By Dr Catherine Brown, Head of English Faculty and Senior Lecturer, New College of the Humanities

‘It is the gold standard’, Professor Anthony Grayling says frequently of the one-to one tutorial. He founded the New College of the Humanities, London, in part on the basis of this belief. Every week at NCH, each student receives a tutorial on their own with a qualified tutor.

Research shows that most school leavers believe that they will receive considerable individual attention during their time at University. They are, mostly, wrong. The one-to-one tutorial was always rare, and is now a dying breed. In fact, it hardly exists. When I took my BA at Cambridge just before the Millennium, I received only a few one-to-one tutorials, nearly all when I was working on dissertations. When I then taught at New College, St. Hilda’s, and St. Catherine’s, Oxford, nearly all the tutorials that I gave were to two or three students. I gave one-to-one tutorials only to those who were working on dissertations, or to visiting American students, who were paying a considerable sum for the privilege. Even the one-on-two or -three tutorial is hardly known on a weekly basis outside Oxbridge; and inside Oxbridge, graduate students are heavily relied on.

I confess that when I joined NCH I was sceptical about the vaunted ‘gold standard’. Would not the students lose a huge amount in not experiencing the common and mutual learning of shared tutorials? It turned out that I need not have worried. First, NCH also gives what it calls ‘group tutorials’ to between two and four students (and NCH lectures are what anywhere else would be called seminars, involving as they do no more than around twenty students). Second, there are a host of benefits to the one-to-one tutorial, of which I had not previously been aware. In the one-to-two or -three tutorial, which I had used at Oxford, I was always struggling to hold the attention of all the students. One student might read out the essay that she or he had written during the previous week, but – because of the freedom of topic choice that students tend to have under the tutorial system – this might be on a work of literature that the other/s had never read.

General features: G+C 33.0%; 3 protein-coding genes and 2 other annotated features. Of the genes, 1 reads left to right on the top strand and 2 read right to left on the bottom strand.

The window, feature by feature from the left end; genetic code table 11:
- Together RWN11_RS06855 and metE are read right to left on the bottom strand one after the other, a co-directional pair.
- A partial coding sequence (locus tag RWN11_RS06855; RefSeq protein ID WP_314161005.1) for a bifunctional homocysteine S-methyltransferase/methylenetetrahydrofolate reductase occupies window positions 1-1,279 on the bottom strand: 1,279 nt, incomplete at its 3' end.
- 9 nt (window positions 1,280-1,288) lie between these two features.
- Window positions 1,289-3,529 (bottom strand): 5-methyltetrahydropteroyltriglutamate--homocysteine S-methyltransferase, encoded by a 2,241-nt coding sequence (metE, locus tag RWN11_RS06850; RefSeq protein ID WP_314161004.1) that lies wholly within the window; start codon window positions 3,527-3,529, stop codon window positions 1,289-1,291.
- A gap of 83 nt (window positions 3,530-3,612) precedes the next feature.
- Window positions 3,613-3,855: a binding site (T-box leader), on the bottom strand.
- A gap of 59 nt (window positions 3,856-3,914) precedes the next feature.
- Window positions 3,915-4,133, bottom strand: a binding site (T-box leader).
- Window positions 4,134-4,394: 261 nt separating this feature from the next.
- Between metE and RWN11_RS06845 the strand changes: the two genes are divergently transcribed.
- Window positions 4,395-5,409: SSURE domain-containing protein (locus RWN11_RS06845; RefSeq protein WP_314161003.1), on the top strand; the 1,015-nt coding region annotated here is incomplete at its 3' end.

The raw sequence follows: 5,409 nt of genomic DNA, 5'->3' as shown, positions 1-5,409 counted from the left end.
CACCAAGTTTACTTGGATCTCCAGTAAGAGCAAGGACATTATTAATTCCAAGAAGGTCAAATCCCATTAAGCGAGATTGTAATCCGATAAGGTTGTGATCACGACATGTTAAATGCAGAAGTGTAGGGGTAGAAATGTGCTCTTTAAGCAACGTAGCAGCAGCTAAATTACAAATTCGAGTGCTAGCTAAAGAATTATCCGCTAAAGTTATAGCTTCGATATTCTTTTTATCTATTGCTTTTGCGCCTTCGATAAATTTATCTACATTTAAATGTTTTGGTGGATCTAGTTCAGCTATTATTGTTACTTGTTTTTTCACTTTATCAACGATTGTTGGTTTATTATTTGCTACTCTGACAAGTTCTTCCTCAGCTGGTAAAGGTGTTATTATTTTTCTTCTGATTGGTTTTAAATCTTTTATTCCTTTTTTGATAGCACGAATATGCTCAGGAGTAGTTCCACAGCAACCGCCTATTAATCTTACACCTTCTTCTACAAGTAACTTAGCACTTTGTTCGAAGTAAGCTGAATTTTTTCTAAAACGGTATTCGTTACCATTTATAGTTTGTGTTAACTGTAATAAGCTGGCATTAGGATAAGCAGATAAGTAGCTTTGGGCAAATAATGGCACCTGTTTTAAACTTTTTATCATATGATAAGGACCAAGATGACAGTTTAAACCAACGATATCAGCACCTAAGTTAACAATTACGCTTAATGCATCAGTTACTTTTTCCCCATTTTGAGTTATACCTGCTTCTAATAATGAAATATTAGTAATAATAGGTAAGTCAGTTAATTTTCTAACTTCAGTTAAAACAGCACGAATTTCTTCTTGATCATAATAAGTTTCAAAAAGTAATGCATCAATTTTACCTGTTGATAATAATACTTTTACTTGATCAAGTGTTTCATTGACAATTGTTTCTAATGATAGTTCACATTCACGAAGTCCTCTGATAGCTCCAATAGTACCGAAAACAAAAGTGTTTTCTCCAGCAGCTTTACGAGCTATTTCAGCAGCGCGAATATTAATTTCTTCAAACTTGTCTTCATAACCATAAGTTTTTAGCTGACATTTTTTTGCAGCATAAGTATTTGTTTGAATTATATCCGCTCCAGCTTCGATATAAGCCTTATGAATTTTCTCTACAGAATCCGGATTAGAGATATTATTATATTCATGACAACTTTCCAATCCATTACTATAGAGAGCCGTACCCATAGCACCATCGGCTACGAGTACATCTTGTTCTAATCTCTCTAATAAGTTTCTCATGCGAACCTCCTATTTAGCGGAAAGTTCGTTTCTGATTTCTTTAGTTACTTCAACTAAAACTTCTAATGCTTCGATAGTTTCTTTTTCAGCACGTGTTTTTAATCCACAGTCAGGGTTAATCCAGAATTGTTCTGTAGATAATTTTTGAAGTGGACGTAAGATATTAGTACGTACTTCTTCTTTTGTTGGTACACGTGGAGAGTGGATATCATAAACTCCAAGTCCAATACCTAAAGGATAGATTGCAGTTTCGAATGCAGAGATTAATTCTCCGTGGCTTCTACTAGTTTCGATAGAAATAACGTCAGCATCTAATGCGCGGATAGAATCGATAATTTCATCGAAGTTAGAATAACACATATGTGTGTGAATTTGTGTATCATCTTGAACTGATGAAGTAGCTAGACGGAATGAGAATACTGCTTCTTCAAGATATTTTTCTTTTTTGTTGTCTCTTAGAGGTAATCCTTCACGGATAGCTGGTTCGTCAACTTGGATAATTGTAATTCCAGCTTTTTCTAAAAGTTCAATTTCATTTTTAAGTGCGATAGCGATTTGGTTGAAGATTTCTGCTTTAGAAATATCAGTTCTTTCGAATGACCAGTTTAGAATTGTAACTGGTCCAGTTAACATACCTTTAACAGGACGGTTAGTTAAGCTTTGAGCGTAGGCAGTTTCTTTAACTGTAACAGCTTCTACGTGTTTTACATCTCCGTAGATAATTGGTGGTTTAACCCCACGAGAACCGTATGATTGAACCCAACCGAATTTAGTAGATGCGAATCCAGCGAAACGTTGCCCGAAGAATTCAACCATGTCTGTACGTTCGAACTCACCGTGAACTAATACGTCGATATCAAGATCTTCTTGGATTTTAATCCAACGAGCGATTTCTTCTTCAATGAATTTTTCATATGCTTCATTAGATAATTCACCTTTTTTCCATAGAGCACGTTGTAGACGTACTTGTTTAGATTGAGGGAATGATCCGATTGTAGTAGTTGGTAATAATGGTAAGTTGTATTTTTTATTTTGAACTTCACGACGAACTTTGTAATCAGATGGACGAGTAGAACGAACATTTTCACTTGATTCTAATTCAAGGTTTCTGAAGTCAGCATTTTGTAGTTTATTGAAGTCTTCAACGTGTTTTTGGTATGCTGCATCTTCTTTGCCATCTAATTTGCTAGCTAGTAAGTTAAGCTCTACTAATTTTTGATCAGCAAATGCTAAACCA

I might get the first student to summarise this work, but this would rarely be enough to fully engage the other/s in the essay. Either I would have to move away from the essay as a basis for discussion – thus invalidating the main point of an essay-based tutorial – or I would have to sacrifice the interest and engagement of one or more of the students for much of the hour. If I had marked the essays in advance of the tutorial, then the giving of feedback to each student would disengage the other/s even more, because they had neither heard nor read the essay that was being commented on. The tutorials that worked best were what Cambridge calls ‘practical criticism’ tutorials, with both students working simultaneously on a passage that neither of them had seen before. But such work inevitably forms a minority of literary teaching. The discussion of student essays is also necessary, and it cannot be conducted wholly satisfactorily with more than one student in the room.